drainage causes red blood cells, laden with iron, to leak from the thin-walled veins into
the brain tissue. As the leaked red blood cells break down, iron is deposited, an immune
response follows and nerve damage develops.
The anecdotal evidence is, as I say, very compelling. More and more doctors are
acknowledging the correlation between CCSVI and MS6, more and more countries are
acknowledging CCSVI as a formally approved diagnosis, and the experience of Dr.
Paolo Zamboni and now the experience of Dr. Marian Simka in Poland, is that virtually
all CCSVI sufferers with MS who undergo the corrective angioplasty experience a
lessening, sometimes dramatic, of their MS symptoms.

(4 In fact, these abnormalities are found very highly disproportionately in MS patients compared to non-MS
patients. We have done 130 imagings so far.
5 http://www.ncbi.nlm.nih.gov/pubmed/20351671;
6 http://ms-info.ca/node/22039.
Statement of Dr. Sandy McDonald, May 11, 2010 )

I have proceeded beyond diagnosis to refer patients for angioplasty in six cases. All six
have seen significant improvement; four of them have seen dramatic improvement.
There have been no adverse effects.
So, as I say, it is scientifically too early to conclude that there is a causal relationship
between CCSVI and MS or a one-to-one relationship between the angioplasty and MS
relief, but the evidence is already very promising.
For your purposes here, I think things can be said this way: if indeed there is a causal
relationship between diagnosable CCSVI and the MS or just the worsening of MS,
refusing the angioplasty and insisting that MS sufferers stick with only the traditional
treatments is insisting on treating the symptoms at huge expense rather than going after
the cause at very low expense. There is no compelling reason to wait before we take the
low-expense route, and there is no reason at all to force MS patients simply to put up with
a diagnosed restriction in normal blood flow.

Angioplasty is a well-known, universally practised procedure. Interventional radiologists
do it virtually every day. It is very low-risk. Angioplasty is commonly used for venous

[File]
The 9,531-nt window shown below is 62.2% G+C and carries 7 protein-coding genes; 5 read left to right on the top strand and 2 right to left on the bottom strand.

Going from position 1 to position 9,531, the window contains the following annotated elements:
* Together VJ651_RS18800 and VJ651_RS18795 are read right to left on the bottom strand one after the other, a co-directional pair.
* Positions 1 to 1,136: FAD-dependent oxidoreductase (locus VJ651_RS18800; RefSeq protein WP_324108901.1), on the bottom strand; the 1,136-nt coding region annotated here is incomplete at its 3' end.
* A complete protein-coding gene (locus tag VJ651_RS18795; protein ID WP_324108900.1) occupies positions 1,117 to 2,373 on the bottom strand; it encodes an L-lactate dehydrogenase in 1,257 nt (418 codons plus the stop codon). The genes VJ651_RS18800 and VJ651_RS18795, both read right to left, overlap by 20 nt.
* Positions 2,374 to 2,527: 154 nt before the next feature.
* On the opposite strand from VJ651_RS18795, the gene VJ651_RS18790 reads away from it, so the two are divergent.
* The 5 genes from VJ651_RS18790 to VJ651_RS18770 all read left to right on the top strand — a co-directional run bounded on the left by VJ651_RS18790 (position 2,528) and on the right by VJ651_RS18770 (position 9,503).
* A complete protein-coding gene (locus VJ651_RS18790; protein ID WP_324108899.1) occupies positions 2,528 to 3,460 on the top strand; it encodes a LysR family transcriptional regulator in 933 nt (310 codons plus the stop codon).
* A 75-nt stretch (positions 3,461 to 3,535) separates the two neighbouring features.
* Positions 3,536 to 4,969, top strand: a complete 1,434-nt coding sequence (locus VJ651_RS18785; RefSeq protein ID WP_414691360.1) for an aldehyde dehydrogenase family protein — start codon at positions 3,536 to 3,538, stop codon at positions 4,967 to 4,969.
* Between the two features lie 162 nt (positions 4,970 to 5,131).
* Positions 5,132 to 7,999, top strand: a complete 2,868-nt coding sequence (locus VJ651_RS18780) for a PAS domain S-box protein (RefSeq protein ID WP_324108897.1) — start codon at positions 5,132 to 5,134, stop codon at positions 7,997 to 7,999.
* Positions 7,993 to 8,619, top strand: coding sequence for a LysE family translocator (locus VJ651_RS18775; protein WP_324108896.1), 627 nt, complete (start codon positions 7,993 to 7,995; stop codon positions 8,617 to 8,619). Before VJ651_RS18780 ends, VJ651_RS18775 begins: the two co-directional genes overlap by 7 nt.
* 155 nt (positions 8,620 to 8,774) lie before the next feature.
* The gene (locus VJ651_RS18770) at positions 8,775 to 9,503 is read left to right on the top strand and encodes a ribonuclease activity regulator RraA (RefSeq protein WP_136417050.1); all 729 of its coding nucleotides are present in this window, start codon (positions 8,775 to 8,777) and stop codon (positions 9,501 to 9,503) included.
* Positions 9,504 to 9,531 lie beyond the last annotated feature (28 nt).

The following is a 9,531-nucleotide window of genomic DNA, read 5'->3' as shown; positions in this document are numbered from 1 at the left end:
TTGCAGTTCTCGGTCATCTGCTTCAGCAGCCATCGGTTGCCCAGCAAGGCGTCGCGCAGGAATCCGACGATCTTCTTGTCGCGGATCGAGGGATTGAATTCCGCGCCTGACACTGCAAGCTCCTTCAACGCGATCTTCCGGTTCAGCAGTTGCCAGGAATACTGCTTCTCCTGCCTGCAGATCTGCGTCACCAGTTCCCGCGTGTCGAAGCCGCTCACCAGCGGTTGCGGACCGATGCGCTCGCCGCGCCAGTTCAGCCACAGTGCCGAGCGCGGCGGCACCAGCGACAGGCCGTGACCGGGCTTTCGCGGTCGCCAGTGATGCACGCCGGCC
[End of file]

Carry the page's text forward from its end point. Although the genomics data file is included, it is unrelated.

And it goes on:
obstructions (Budd-Chiari syndrome, May-Thurner syndrome, caval interruption).
Dialysis patients commonly require angioplasty to repair a venous stenosis (caused by a
dialysis catheter) and this can be in the jugular veins. There is nothing special about
venous angioplasty. The angioplasty we speak of for jugular and azygus veins7 is a 2-3
hour out-patient visit done under local anesthesia.
There is in my opinion nothing special about angioplasty8 in these veins rather than
somewhere else.9

(7 The vertebral veins are too small for current angioplasty techniques.
8 Angioplasty came into general acceptance without any of the generalized trials now demanded by some
before we can get on with treating CCSVI. As he wrote in his recent, May 6, 2010, The Mednews Express blog, Dr. Lorne Brandes, wrote (http://healthblog.ctv.ca/post/Treating-CCSVI-What-can-we-learn-from- coronary-angioplasty.aspx)
: )
"One would have to be forgiven, then, for suggesting that, had Dr. Zamboni made his discovery in with little or no hesitation, by the eager Gruentzig disciples of that era, and certainly without the stringent time-consuming clinical trials required in the 21st century.
Am I advocating a return to the past? No. But it is certainly sobering to learn that balloon
angioplasty, a highly effective, often life-saving procedure in wide use today, went through
neck veins without years of further study. "
9 Some clinics outside Canada proceed not only by angioplasty but also by the positioning of a stent at the position of abnormality. Dr. Simka is reported to have done this in about 100 cases, without any reported problems. Dr. Zamboni prefers to avoid the stent and to rely on the ballooning angioplasty. So do I. See also http://healthblog.ctv.ca/post/Treating-CCSVI-What-can-we-learn-from-coronary-angioplasty.aspx.)

Statement of Dr. Sandy McDonald, May 11, 2010
A previous witness here, Ms Laurel Radley has told you that the angioplasty in CCSVI
patients with MS has shown a 0/750 risk.

For reasons I do not fully understand, some doctors, some hospitals, some clinics, some
imaging companies have decided that MS patients ought, for no other reason than their
MS, to be deprived of the angioplasty.
For no other reason than their MS they will be deprived of a simple, straightforward
procedure that might actually help them.
As your previous witness Ms. Laurel Radley has explained and as I have seen as well,
some vascular specialists or hospitals with vascular specialists have refused to take
referrals of MS patients from their family doctors and insist on the referral coming from
neurologists (or refuse the MS patients altogether). With the greatest of respect for
neurologists, this puts the patient in a position akin to being refused the help of a
plumber, for a real plumbing problem, unless the electrician permits.
I am a cardiovascular surgeon. I fix blood flow. I am in that sense a plumber.
When I see a plumbing problem, particularly one which deprives the whole house of
good clean water, I want to fix it. When I see the whole house suffering, I want to fix the
pipes. I can do that without harming the wiring in any way and do not see why we
condemn the family to misery while we wait for the electrician.
Just this past week, I had to tell a young patient, whose young life is being expropriated
by MS, that I had found a clear obstruction in the blood flow from her brain. I had to tell